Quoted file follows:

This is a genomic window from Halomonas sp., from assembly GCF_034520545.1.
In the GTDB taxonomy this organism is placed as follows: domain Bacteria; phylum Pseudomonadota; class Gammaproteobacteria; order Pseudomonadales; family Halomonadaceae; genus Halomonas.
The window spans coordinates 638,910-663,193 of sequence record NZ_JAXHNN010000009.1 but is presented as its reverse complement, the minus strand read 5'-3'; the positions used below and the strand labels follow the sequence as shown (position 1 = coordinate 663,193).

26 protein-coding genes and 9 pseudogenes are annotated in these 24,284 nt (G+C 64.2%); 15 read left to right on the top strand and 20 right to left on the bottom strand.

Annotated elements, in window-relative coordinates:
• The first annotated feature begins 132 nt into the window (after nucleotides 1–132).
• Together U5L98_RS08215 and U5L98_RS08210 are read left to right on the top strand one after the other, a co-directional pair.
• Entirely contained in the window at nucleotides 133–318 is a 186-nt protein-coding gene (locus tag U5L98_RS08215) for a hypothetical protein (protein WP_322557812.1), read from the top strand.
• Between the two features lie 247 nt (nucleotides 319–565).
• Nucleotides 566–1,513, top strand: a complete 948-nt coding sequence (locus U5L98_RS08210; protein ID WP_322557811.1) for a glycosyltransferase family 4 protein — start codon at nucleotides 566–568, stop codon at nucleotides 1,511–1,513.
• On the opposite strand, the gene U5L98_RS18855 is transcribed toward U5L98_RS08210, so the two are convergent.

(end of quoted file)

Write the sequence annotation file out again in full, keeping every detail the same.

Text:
This is a genomic window from Halomonas sp., from assembly GCF_034520545.1.
In the GTDB taxonomy this organism is placed as follows: domain Bacteria; phylum Pseudomonadota; class Gammaproteobacteria; order Pseudomonadales; family Halomonadaceae; genus Halomonas.
The window spans coordinates 638,910-663,193 of sequence record NZ_JAXHNN010000009.1 but is presented as its reverse complement, the minus strand read 5'-3'; the positions used below and the strand labels follow the sequence as shown (position 1 = coordinate 663,193).

26 protein-coding genes and 9 pseudogenes are annotated in these 24,284 nt (G+C 64.2%); 15 read left to right on the top strand and 20 right to left on the bottom strand.

Annotated elements, in window-relative coordinates:
• The first annotated feature begins 132 nt into the window (after nucleotides 1–132).
• Together U5L98_RS08215 and U5L98_RS08210 are read left to right on the top strand one after the other, a co-directional pair.
• Entirely contained in the window at nucleotides 133–318 is a 186-nt protein-coding gene (locus tag U5L98_RS08215) for a hypothetical protein (protein WP_322557812.1), read from the top strand.
• Between the two features lie 247 nt (nucleotides 319–565).
• Nucleotides 566–1,513, top strand: a complete 948-nt coding sequence (locus U5L98_RS08210; protein ID WP_322557811.1) for a glycosyltransferase family 4 protein — start codon at nucleotides 566–568, stop codon at nucleotides 1,511–1,513.
• On the opposite strand, the gene U5L98_RS18855 is transcribed toward U5L98_RS08210, so the two are convergent.